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E-Books: Handbook of Hazardous Chemical Properties

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Handbook of Hazardous Chemical Properties by Nicholas P. Cheremisinoff. This volume has been prepared as a reference source on the hazardous properties of industrial and consumer chemicals. It is designed to assist chemical handling specialists, emergency responders, and health and safety engineers, and technicians in the safe handling and shipping practices of chemicals. The reader should first review the Glossary of Terms section immediately preceding the first chemical entry to use the volume effectively. This section contains precise definitions used for certain parameters where data have been obtained for each chemical. This volume will provide safe-handling information and data on more than 1000 chemicals of commercial and industrial importance

To use the volume effectively, the reader should first review the Glossary of Terms section immediately preceding the first chemical entry. This section contains precise definitions used for certain parameters where data have been obtained for each chemical. A review of these terms will help the reader interpret certain information. In addition, a list of abbreviations used throughout the volume is also provided in the front section of the handbook.

Chemical information is compiled in this volume in accordance with an alphabetical listing based on the most used chemical name. The most common chemical name designation is based either on (1) that designation specified in the Code of Federal Regulations (CFR), Titles 46 and 49, or (2) a common name for those chemicals known to be hazardous during shipment. As such, for most common names, the shipping name recommended by the U.S. Department of Transportation (DOT) is used as it appears in Title 49 of the CFRs. For each chemical entry, there are five data or information fields that are provided. These information fields are as follows:

Chemical Designation – A list of common synonyms is given. Synonym names are alternative systematic chemical names and commonly used trivial names for chemicals. An index of synonyms is provided at the end of the handbook to assist the reader in identifying a particular chemical and researching chemical hazards information in the event that the common name of the chemical is not known. The data field also contains the chemical formula. The chemical formula is limited to a commonly used one-line formula.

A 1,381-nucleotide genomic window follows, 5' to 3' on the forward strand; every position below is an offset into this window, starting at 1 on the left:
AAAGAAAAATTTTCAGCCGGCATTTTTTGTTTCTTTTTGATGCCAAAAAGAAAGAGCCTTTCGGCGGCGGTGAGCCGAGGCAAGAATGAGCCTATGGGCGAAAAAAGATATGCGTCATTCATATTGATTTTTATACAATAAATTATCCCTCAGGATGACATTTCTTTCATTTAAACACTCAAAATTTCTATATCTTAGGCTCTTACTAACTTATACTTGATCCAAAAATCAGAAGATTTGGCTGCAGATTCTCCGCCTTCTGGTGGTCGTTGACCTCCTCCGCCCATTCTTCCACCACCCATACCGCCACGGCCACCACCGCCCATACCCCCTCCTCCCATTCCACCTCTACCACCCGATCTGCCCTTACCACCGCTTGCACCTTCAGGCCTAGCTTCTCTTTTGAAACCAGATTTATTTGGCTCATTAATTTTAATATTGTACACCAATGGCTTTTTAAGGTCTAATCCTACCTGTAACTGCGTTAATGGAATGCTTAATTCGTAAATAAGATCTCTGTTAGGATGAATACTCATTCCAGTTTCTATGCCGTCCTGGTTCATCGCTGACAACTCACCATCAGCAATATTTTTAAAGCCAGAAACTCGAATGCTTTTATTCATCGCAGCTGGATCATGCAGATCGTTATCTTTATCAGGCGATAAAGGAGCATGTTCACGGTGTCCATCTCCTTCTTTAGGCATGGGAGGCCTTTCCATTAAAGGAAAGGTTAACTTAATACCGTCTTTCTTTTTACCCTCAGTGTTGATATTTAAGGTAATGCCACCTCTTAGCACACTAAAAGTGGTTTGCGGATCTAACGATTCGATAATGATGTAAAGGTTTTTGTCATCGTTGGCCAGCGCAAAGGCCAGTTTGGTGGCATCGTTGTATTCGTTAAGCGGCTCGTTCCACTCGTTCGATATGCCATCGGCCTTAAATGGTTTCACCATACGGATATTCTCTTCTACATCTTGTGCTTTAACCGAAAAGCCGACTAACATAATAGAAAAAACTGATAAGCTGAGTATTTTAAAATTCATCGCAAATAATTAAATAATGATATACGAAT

Handbook of Hazardous Chemical Properties Book Cover

In the case of some organic chemical compounds, it has not been possible to represent the chemical structure within such limitations.

Observable Characteristics – This includes the physical state of the chemical under normal conditions of handling and shipping, its characteristic color, and its odor. Typical designations for the physical state of a chemical include liquefied gas, liquefied compressed gas, liquid, and solid. Where a compound may be shipped or handled as either a liquid or solid, both designations are given. The color description provided is for pure liquid. The reader should recognize that occasionally the color of chemical changes when it dissolves in water or becomes a gas. Similarly, the odor description is that for pure material. The term “characteristic” is used in those cases when no other reasonable description of the chemical’s odor could be found.

Physical and Chemical Properties – Information provided for each chemical include the material’s physical state, its molecular weight, boiling point, freezing point, critical properties (temperature and pressure), specific gravity, vapor (gas) density, the ratio of specific heats of vapor, and various thermodynamic properties. The following are more detailed explanations of the information field entries. The Physical State at 15 “C and I atm is provided, which indicates whether the chemical is a solid, liquid, or gas after it has reached equilibrium with its surroundings at “ordinary” conditions of temperature and pressure. The Molecular Weight is the weight of a molecule of the chemical relative to a value of 12 for one atom of carbon. The molecular weight is useful in converting from molecular units to weight units, and in calculating the pressure, volume, and temperature relationships of gaseous substances. The Boiling Point at 1 atm, the Freezing Point, and the Critical Temperature data are each given in three sets of units as follows: O F, “C, “K. As an example – for the chemical ACETALDEHYDE, the boiling point at 1 ann is 68.7 OF, 20.4 “C, and 293.6 “K. Entries for Critical Pressure is given in three sets of units: psia, atm, MN/m2. As an example – for acetaldehyde, the critical pressure data in three units are 820 psia, 56 atm, and 5.7 MN/m2The entries for Specpc Gravity are typically based on 4 “C unless otherwise specified, and the entry for Vqor (Gas) Densify is described in the Glossary of Terms section. Thermodynamic properties include the Ratio of Specific Heats of Vapor (Gas), The Latent Heat of Vaporiultion, Heat of Combustion, and Heat of Decomposition.
These data are given in the following three sets of units: Btu/lb, cal/g, Jlkg. As an example – for acetaldehyde, the latent heat of vaporization is 245 Btu/lb, 136 cal/g, and 5.69 x 105 J/kg.

Contents

The content of Handbook of Hazardous Chemical Properties

  • Chemical Designation
  • Hazardous Chemical Properties Entries
  • Observable Characteristics
  • Physical and Chemical Properties
  • Health Hazards Information
  • Fire Hazards
  • Chemical Hazards
  • Chemical Reactivity
  • Health and safety
  • Glossary of Terms

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